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Narkompros (People’s Commissariat for Education)

The People's Commissariat for Education (Narkompros) was formed in 1918. Education in the USSR remained under the Commissariat until 1946 when it was re-positioned as the Ministry of Education. Narkompros encompassed the former Imperial Ministry of Public Education, the State Education Committee, and the former Palace Ministry, an entity that managed theaters and the Academy of Arts and the royal palaces.

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The People's Commissariat for Education (Narkompros) was formed in 1918. Education in the USSR remained under the Commissariat until 1946 when it was re-positioned as the Ministry of Education. Narkompros encompassed the former Imperial Ministry of Public Education, the State Education Committee, and the former Palace Ministry, an entity that managed theaters and the Academy of Arts and the royal palaces. Narkompros was first headed by Anatoli Lunacharskii, an art critic, author and a journalist. He supplanted Sergei Oldenburg, a noted “orientalist” and Tsarist Minister of Education. Overseeing Narkompros was the All-Russian Central Executive Committee (VTsIK) and Lunacharskii happened to be one of its elected members. Narkompros was divided into sections dedicated to: eradication of illiteracy, professional education, adult education, theatrical studies, among other divisions. There were also censorship offices (referred to as "control") to scrutinize publishing, live performances and public speeches in order to protect the government and the masses. While Narkompros was concerned with education, Proletkult (proletarskaya kultura) was supposed to be the creative overseer of the “proletarian” society. Accomplishing little more than disorganization and infighting, the Central Committee of the Bolshevik Party brought Proletkult to heel by assigning its duties to Narkompros in 1920 thus strengthening the Commissariat's sphere of influence.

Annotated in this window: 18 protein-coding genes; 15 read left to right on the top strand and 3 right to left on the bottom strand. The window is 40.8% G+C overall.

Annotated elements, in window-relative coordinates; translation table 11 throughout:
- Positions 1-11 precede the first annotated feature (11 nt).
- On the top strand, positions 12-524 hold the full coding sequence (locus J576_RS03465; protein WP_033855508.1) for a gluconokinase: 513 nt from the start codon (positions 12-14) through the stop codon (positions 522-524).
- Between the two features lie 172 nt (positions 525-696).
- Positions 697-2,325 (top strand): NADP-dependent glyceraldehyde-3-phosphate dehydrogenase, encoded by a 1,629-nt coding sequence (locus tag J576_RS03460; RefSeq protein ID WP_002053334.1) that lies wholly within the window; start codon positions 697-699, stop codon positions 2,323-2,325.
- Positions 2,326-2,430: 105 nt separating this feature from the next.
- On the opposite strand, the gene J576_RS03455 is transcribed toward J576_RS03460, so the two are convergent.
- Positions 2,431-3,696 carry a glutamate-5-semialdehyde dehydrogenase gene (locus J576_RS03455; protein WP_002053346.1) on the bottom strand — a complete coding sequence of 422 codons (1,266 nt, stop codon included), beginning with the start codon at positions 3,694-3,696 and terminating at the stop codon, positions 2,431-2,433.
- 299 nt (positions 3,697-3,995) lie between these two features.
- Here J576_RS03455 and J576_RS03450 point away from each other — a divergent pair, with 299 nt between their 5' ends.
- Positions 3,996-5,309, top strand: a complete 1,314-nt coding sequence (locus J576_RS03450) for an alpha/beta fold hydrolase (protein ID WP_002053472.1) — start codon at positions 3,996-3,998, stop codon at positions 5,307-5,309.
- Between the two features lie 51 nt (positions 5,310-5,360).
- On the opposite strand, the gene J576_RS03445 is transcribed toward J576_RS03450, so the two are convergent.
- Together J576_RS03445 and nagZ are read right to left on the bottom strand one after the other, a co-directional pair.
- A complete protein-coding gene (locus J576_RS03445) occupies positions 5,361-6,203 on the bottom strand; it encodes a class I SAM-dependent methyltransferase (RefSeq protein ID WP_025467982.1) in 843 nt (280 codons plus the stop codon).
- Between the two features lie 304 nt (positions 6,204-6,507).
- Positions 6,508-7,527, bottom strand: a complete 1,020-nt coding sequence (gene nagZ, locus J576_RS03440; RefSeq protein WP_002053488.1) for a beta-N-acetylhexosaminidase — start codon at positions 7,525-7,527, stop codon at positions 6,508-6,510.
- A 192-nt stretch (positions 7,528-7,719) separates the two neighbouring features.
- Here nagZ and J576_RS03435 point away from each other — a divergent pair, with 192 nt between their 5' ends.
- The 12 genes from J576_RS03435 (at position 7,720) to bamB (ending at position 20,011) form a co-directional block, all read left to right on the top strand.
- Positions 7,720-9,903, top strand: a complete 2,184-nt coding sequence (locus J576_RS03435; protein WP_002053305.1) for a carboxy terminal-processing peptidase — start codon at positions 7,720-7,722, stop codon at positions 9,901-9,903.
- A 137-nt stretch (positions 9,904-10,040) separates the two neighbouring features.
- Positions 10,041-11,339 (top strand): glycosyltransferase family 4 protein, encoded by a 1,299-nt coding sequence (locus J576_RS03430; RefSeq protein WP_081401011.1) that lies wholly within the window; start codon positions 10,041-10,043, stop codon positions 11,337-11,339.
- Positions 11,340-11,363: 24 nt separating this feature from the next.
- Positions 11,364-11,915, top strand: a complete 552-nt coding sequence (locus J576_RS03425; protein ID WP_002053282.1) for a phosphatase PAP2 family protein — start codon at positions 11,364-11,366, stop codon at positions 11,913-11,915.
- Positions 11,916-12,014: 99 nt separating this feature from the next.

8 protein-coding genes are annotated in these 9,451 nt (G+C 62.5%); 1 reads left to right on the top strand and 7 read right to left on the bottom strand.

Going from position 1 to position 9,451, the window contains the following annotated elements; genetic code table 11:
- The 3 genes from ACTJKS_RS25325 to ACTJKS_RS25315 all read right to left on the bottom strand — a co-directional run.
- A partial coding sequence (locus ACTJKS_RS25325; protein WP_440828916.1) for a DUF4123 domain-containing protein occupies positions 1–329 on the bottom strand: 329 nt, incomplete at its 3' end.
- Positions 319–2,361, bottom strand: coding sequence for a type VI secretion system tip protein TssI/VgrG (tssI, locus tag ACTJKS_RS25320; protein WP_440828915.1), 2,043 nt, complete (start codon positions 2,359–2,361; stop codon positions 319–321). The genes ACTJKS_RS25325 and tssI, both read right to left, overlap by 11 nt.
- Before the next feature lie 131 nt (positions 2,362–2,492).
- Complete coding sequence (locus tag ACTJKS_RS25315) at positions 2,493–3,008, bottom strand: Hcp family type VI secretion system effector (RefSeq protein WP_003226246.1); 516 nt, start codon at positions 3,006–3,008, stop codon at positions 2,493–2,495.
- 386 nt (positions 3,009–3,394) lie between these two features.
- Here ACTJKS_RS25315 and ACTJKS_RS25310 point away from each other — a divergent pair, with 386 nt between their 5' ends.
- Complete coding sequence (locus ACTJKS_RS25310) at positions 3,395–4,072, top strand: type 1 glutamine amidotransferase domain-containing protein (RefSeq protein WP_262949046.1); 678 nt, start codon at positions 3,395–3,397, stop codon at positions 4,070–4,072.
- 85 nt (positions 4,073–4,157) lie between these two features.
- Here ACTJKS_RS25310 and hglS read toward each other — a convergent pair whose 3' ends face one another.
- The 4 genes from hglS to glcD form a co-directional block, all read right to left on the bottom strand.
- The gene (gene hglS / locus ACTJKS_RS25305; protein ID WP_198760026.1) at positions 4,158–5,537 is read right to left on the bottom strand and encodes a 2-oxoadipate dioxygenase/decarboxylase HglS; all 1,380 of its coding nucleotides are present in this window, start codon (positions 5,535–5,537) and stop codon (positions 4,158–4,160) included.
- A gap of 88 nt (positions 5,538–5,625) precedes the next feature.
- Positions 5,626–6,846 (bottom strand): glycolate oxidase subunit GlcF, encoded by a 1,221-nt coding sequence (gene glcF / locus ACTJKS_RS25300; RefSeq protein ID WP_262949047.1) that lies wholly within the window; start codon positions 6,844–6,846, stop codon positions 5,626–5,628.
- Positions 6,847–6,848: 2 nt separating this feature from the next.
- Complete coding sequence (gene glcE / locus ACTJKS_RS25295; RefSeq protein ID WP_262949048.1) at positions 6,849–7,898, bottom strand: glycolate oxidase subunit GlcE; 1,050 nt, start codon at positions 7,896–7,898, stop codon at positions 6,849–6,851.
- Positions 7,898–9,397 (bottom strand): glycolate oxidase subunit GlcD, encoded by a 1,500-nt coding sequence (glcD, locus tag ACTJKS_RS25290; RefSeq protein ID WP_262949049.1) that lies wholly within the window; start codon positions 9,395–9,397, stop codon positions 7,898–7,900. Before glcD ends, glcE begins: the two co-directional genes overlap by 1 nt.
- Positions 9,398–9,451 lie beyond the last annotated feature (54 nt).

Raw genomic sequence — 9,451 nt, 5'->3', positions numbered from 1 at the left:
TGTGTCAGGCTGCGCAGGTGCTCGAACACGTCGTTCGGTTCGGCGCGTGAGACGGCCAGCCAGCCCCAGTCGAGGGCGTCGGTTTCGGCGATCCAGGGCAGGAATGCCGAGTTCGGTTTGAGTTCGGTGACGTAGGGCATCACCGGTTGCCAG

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Sources & Citations

Fitzpatrick, S. (2002). The commissariat of enlightenment: Soviet organization of education and the arts under Lunacharsky, October 1917-1921. Cambridge: Cambridge Univ. Press.
Leach, R. (1994). Revolutionary theatre. London: Routledge. (section on Proletkult)
Koenker, D., Rosenberg, W. G., & Suny, R. G. (1989). Party, state, and society in the Russian Civil War: Explorations in social history. Bloomington: Indiana University Press.